News about news
- Journal de Montréal columnist Richard Martineau is suing left-wing media website Ricochet for a mean-spirited but satirical article that said he died. The website is using this as a fundraising opportunity, and brought in more than $28,000 in less than a day.
- WPTZ chief meterologist Tom Messner has been inducted into the Vermont Broadcasters Hall of Fame. What surprises me is not only that such a thing exists, but that Tom Messner was not already in it. (I mean, WPTZ is technically a Plattsburgh station, but come on.) His counterpart at WCAX, Sharon Meyer, was also inducted.
- Though he called it “one of the most irresponsible pieces of journalism … I have seen in over 15 years working in the business,” the National Observer’s Michael De Souza failed to convince the National NewsMedia Council (the press council that covers Ontario and some other provinces) to agree with his condemnation of a Financial Post article about pipelines. The decision noted that De Souza did not give concrete examples of any factual inaccuracies or journalistic malfeasance on the part of the piece in question.
At the CRTC
- I tried to get some clarification from the CRTC about the status of CFNV 940 AM, whose deadline to launch passed on Nov. 21. A spokesperson tells me: “As per staff information and on the Commission’s record, 7954689 Canada Inc. has informed the Commission that it was ready to commence operations. A licence will be issued once the Commission will have received a copy of all the documents from the Innovation, Science and Economic Development Canada Ministry.” Further clarification later: “The applicant has advised the Commission before its deadline and the deadline was met.” So the station can launch legally without requesting a further extension. We’re still waiting on a decision from the commission on an extension request for the English-language station at 600 AM, whose deadline passed Nov. 9.
- The commission is cutting staff at its regional offices as it restructures to work more virtually. The offices will remain open, but will have reduced services for the public. It used to be to read applications at the CRTC you had to go to a regional office and look through files. Now, everything is available online, and about the only time you hear about regional offices are when talking about individual commissioners or when someone appears at a hearing via teleconference.
- Now that a new francophone commissioner has been named (albeit temporarily), the CRTC has restarted the process of reviewing the French-language music quota for French-language commercial radio stations. A hearing date has not been set.
- The commission has approved (with no public process) transfers of ownership of two independent TV specialty channels:
- GameTV, from Kilmer Enterprises (owned mainly by Maple Leaf Sports and Entertainment chairman and minority owner Lawrence Tanenbaum) to Leonard Asper’s Anthem Sports & Entertainment (which also owns Fight Network and FNTSY Sports Network) for $4 million. GameTV is one of the few specialty services to not charge a wholesale fee to TV providers. It’s unclear if this will continue under its new owner. The acquisition was announced in August. Asper tells the commission the channel is unprofitable, but synergies might help the group turn toward profitability.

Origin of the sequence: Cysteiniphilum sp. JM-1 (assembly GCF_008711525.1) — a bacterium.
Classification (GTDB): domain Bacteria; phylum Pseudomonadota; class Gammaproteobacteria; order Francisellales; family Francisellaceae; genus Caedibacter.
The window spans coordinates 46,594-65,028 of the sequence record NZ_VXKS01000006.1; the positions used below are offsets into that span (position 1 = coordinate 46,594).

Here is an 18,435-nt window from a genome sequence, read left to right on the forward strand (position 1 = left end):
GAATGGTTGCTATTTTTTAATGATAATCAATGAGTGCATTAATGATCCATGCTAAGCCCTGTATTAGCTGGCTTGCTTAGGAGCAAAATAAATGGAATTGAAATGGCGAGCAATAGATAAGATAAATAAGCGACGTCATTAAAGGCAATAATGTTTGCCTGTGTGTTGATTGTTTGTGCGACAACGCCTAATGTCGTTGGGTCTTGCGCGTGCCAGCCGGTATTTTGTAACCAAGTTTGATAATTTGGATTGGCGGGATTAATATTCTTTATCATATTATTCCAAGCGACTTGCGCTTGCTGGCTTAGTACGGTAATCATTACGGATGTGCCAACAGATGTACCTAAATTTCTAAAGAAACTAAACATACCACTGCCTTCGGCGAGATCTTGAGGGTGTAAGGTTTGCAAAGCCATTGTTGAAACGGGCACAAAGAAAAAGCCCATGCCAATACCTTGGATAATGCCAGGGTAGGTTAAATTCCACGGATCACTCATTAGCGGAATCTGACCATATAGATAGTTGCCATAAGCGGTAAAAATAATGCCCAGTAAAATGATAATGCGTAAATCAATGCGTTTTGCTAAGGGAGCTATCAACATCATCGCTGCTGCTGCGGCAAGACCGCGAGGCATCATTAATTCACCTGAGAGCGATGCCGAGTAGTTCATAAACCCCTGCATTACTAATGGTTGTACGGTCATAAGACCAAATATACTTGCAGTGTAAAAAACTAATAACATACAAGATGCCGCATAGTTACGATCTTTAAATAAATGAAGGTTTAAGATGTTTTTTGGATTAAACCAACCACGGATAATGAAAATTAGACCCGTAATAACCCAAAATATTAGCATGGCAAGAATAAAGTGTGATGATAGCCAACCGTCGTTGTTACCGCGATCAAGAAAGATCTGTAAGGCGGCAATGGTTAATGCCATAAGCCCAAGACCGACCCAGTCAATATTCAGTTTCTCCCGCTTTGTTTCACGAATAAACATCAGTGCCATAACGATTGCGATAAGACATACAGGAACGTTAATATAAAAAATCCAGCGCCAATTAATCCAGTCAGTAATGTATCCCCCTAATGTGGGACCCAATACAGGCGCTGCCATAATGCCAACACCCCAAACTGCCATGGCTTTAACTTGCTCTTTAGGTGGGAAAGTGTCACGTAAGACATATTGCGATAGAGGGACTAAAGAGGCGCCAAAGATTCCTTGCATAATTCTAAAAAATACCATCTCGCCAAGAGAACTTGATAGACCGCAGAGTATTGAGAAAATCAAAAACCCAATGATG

- OUTtv, from James Shavick to Ronald N. Stern (via several holding companies), for $850,000. Stern is a major entrepreneur, and owns FP Newspapers, which owns the Winnipeg Free Press.
— Steve Faguy (@fagstein) November 30, 2016
- Shaw has informed the CRTC it will shut down CJBN-TV in Kenora, Ont., Canada’s smallest television station, both in terms of power (178W) and audience. What little local programming it has (including the weekly Good Morning Sunset Country) will be taken over by the Shaw TV community channel after it closes on Jan. 27. Shaw owned CJBN before it bought Global TV, and chose never to bring CJBN fully into the Global family. When Shaw Media was sold to Corus, Shaw kept the station. This summer, as Shaw was seeking renewal of its TV licences, the CRTC said it must either increase its local programming from 30 minutes to seven hours a week, or seek an exception to the policy. Shaw decided in mid-November it would pull the plug. Three jobs are being cut, and two others are moving to Shaw TV.
- Blue Ant Media is converting its radX channel into a Canadian version of BBC Earth, with natural history programming including Planet Earth. The change happens Jan. 24 with a free preview of the new channel.
- The National Football League has asked the federal government to require the CRTC to reverse its Super Bowl ad substitution decision. The first Super Bowl without simultaneous substitution is less than two months away.
- CBC has released details of its programming plans for 2017, Canada’s 150th anniversary. It starts with a New Year’s Eve special with musical performances across the country.
- RDS is starting a new long-form interview show, Zone Langlois with Geneviève Langlois, next week.
- Les Appendices, one of my favourite Quebec TV shows, is on the cancellation fence.
- Better news for Mensonges, the addikTV drama, which will get a fourth season.
- Numeris released its diary market radio ratings last week. In Quebec City, the big winner is Radio X … or Radio X and FM93 … or Radio-Canada. It’s enough to have prompted arguments among the stations, anyway. The overall central market ratings show Radio-Canada has the highest share, beating out FM93 slightly, followed by Radio X. But it’s very easy to manipulate the dials to give you whatever you want. The Journal de Québec lists the most popular shows in the market, and Quebec-wide roundups (Rouge FM leads in Gatineau, Énergie in other measured markets) are available from ActusMédias and InfoPresse. L’Avantage also has a look at the Rimouski market. Quarterly data for metered markets, including Montreal, come out this week.